Pickers load their coffee cherries onto a truck

A collection truck pulled into the clearing. The workers lined up and unloaded their baskets into the back of the truck, where a manager noted the amount of coffee picked and paid them accordingly.

Coffee cherries collected from a day’s work

Once the truck was full and the pickers had dispersed, we travelled back to the coffee processing plant, to deliver the fresh-picked coffee. We drove up and down steep slopes, with the sun setting behind the mountains. He reversed the truck into the wet-mill, and the mill workers proceeded to unload the cherries into the water tanks, ready to depulp the coffee throughout the evening.

The following morning was our last on the farm, and it was hard to imagine leaving for home. The lodge staff served us coffee and breakfast, and we took off in Roberto’s truck to visit more of the farm. We visited a remote plot of specialized geisha coffee plants that Roberto, always interested in trying new things, in experimenting at growing at this high altitude. We then headed down a winding mountain path to visit a plot that had particularly luscious trees, providing shade for rows of new planted coffee plants. The shade trees attract birds to fight away pests, help protect against erosion, and provide shade that allows the coffee fruit to mature more slowly, allowing the growth of dense, flavorful beans. Lastly we visited a nursery, where seedlings sprout and grow to small-sized shrubs for replanting. These are the next generation of Hacienda la Amistad’s organic coffee.

A coffee picker on the farm

Everywhere we went, I was struck by the size of the farm, the amount of coffee produced, the daily workings and processes, and the thought put into every process. The fact that organic coffee can be grown, sustainably, on such a large scale, and provide coffee of incredible quality, leads me to believe that it’s the answer to the future of coffee.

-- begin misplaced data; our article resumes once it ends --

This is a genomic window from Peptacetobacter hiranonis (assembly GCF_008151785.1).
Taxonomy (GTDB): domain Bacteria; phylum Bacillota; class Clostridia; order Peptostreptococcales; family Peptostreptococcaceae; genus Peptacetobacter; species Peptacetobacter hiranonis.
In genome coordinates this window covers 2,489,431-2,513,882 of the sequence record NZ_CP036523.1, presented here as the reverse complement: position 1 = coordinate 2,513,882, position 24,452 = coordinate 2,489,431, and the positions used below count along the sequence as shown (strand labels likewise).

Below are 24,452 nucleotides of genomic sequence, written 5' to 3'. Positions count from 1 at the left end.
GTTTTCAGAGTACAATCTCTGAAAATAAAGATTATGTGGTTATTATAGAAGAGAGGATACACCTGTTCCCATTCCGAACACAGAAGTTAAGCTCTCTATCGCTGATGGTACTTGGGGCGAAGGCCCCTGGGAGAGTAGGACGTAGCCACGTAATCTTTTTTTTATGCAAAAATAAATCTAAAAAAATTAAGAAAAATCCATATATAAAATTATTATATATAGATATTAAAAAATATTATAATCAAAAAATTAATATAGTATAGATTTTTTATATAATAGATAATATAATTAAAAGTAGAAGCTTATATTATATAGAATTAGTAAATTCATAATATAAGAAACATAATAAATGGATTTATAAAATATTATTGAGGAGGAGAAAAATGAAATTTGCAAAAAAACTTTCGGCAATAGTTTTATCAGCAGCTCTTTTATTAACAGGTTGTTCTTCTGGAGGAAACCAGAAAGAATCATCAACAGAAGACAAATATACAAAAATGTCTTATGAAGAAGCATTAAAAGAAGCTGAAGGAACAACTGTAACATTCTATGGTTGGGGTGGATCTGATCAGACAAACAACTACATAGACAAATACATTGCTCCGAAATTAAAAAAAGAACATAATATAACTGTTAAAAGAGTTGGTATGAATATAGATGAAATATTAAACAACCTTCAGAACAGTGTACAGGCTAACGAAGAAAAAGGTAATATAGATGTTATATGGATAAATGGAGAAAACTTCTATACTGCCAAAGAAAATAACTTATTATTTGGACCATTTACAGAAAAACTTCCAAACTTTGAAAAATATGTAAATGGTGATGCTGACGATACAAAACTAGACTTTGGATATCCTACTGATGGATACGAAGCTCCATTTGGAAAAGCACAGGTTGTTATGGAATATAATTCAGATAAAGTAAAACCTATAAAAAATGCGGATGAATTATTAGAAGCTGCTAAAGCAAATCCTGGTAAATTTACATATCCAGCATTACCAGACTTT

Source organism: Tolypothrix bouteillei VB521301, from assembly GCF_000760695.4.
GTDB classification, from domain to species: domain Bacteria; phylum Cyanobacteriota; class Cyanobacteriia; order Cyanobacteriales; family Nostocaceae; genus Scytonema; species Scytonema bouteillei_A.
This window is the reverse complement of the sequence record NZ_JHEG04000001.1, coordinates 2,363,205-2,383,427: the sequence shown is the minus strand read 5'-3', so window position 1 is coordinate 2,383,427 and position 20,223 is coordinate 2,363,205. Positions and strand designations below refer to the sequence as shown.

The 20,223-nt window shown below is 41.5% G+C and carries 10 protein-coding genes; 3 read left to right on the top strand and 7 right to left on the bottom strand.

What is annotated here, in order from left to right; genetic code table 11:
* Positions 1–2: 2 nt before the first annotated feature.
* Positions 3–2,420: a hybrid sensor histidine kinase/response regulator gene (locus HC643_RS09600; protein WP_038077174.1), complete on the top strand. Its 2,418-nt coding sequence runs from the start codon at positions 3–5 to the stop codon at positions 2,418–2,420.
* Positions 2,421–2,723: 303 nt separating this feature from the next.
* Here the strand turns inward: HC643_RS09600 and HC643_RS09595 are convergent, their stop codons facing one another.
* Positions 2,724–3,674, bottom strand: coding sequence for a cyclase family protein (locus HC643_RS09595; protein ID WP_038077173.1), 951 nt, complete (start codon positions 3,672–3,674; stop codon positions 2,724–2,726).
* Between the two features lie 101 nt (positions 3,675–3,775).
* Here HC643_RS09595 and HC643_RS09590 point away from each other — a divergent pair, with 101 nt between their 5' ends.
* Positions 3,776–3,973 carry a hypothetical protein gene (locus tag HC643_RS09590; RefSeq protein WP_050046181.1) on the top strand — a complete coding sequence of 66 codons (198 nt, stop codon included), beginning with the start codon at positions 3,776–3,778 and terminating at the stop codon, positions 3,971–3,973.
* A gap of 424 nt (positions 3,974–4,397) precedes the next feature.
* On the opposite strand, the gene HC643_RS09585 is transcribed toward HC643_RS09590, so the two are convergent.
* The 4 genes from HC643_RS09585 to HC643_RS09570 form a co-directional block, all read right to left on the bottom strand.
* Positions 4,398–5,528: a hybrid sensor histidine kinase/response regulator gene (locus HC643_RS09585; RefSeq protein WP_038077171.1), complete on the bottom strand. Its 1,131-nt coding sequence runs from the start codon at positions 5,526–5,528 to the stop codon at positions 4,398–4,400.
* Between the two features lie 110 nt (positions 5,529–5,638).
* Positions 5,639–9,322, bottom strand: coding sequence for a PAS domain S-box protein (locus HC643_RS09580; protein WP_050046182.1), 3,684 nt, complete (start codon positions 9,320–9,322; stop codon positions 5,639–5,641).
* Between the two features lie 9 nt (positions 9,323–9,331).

Thanks to their steadfast commitment to organic ideals, farmers like Roberto Monterro are growing and exporting delicious organic coffee, all while protecting the environment in which it’s grown.

By partnering with coffee producers like those at Hacienda La Amistad, we can provide organic coffee, grown in harmony with nature, to our customers, and also help to elevate the livelihood of farmers. Growing organic, when done right and at high quality standards, brings a premium price. Coffee provides 300 million jobs around the world, and it was an honor to be on the frontlines of coffee production with these hard-working people. This is what coins the term “from seed to cup.” Behind every bean we roast, and every cup you brew, there is a long line of people that worked to bring the highest quality organic coffee to market, by the best means possible.

Rainbow over the Costa Rican Rainforest

Hacienda la Amistad in Costa Rica is a role model farm for the organic coffee industry, and a pleasure to visit. Jim’s Organic Coffee is proud and honored to work with exceptional farmers like Roberto Montero, who not only produce delicious coffee, but better their community and the environment in which they grow it.

– Jonathan Cartagena, Cupping Technician/Educator, Jim’s Organic Coffee

Jonathan on the farm